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Nat Med. 2015 Sep;21(9):1076-84. doi: 10.1038/nm.3925. Epub 2015 Aug 17.

Tumor necrosis factor-α confers cardioprotection through ectopic expression of keratins K8 and K18.

Author information

Center of Basic Research, Biomedical Research Foundation, Academy of Athens, Athens, Greece.
Helmholtz Group for Cell Biology, German Cancer Research Center, Heidelberg, Germany.
Department of Biology, University of Padova, Padova, Italy.
Department of Pediatrics, Cincinnati Children's Hospital Medical Center, Cincinnati, Ohio, USA.
Institute of Physiological Chemistry, University of Ulm, Ulm, Germany.
Clinical, Experimental Surgery &Translational Research Center, Biomedical Research Foundation, Academy of Athens, Athens, Greece.
Department of Pathology, Onassis Cardiac Surgery Center, Athens, Greece.
Center for Cardiovascular Research, Division of Cardiology, Department of Medicine, Washington University School of Medicine, St Louis, Missouri, USA.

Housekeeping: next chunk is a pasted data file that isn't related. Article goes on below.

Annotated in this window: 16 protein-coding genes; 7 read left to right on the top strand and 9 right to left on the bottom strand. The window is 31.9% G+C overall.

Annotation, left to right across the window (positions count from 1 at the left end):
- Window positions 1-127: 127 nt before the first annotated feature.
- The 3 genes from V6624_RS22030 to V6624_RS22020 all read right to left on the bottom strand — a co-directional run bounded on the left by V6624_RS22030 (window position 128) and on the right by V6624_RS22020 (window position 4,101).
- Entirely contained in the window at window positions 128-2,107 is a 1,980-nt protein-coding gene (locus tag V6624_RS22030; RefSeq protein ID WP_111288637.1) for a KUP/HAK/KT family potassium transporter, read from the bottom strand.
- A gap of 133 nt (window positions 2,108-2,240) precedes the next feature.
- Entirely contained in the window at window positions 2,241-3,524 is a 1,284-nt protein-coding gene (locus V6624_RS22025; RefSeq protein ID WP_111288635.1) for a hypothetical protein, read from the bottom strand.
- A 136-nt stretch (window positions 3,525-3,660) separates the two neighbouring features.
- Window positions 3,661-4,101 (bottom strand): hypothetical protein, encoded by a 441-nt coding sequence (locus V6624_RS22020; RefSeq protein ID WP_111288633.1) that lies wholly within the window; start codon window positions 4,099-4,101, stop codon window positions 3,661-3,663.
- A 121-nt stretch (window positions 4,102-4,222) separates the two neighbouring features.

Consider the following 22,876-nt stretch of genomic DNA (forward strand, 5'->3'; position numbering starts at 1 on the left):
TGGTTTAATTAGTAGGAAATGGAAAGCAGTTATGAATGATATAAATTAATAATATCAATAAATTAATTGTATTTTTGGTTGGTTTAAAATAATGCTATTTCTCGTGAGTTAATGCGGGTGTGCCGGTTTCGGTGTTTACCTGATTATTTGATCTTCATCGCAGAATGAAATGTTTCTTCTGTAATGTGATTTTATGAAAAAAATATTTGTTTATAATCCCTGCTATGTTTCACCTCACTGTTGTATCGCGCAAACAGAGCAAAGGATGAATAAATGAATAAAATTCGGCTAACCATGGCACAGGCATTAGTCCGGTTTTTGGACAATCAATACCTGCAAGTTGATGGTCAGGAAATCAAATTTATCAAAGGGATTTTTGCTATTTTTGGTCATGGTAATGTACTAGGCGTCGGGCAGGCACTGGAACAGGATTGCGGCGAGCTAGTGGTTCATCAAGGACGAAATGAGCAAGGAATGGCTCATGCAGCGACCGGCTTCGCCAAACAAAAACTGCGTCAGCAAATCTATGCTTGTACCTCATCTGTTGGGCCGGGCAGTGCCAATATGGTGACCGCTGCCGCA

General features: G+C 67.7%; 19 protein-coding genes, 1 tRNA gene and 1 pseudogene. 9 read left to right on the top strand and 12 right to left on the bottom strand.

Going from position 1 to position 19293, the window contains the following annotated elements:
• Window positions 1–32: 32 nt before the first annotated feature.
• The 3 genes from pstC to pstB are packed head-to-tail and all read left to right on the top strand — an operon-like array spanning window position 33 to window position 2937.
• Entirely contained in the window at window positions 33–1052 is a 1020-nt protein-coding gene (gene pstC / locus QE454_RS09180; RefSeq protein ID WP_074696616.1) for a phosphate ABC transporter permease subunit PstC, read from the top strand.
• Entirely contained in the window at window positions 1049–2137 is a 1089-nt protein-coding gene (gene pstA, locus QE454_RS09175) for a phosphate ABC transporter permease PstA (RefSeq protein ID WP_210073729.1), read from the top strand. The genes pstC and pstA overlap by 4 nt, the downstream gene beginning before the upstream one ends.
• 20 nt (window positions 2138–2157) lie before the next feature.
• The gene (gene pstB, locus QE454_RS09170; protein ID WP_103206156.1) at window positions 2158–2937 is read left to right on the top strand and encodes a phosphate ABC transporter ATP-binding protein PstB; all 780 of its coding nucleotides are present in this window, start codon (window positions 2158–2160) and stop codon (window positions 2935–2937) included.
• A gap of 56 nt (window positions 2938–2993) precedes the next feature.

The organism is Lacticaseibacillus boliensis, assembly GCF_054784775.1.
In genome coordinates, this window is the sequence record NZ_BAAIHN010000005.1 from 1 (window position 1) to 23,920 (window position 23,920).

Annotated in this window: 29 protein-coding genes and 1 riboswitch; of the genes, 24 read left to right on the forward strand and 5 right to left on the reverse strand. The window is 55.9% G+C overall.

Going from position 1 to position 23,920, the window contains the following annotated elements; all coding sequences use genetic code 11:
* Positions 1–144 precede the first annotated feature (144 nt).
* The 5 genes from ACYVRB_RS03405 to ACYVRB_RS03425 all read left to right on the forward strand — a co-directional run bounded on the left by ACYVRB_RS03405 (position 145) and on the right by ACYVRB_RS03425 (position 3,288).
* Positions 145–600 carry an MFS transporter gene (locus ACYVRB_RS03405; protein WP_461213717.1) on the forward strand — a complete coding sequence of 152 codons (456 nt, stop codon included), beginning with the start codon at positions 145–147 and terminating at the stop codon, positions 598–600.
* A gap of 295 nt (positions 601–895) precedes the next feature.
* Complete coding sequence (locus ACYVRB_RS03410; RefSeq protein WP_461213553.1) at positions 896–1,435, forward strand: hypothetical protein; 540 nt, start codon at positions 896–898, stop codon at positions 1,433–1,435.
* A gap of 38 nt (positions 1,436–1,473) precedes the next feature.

Tumor necrosis factor-α (TNF-α), one of the major stress-induced proinflammatory cytokines, is upregulated in the heart after tissue injury, and its sustained expression can contribute to the development of heart failure. Whether TNF-α also exerts cytoprotective effects in heart failure is not known. Here we provide evidence for a cardioprotective function of TNF-α in a genetic heart failure model, desmin-deficient mice. The cardioprotective effects of TNF-α are a consequence of nuclear factor-κB (NF-κB)-mediated ectopic expression in cardiomyocytes of keratin 8 (K8) and keratin 18 (K18), two epithelial-specific intermediate filament proteins. In cardiomyocytes, K8 and K18 (K8/K18) formed an alternative cytoskeletal network that localized mainly at intercalated discs (IDs) and conferred cardioprotection by maintaining normal ID structure and mitochondrial integrity and function. Ectopic induction of K8/K18 expression in cardiomyocytes also occurred in other genetic and experimental models of heart failure. Loss of the K8/K18 network resulted in a maladaptive cardiac phenotype following transverse aortic constriction. In human failing myocardium, where TNF-α expression is upregulated, K8/K18 were also ectopically expressed and localized primarily at IDs, which did not contain detectable amounts of desmin. Thus, TNF-α- and NF-κB-mediated formation of an alternative, stress-induced intermediate filament cytoskeleton has cardioprotective function in mice and potentially in humans.

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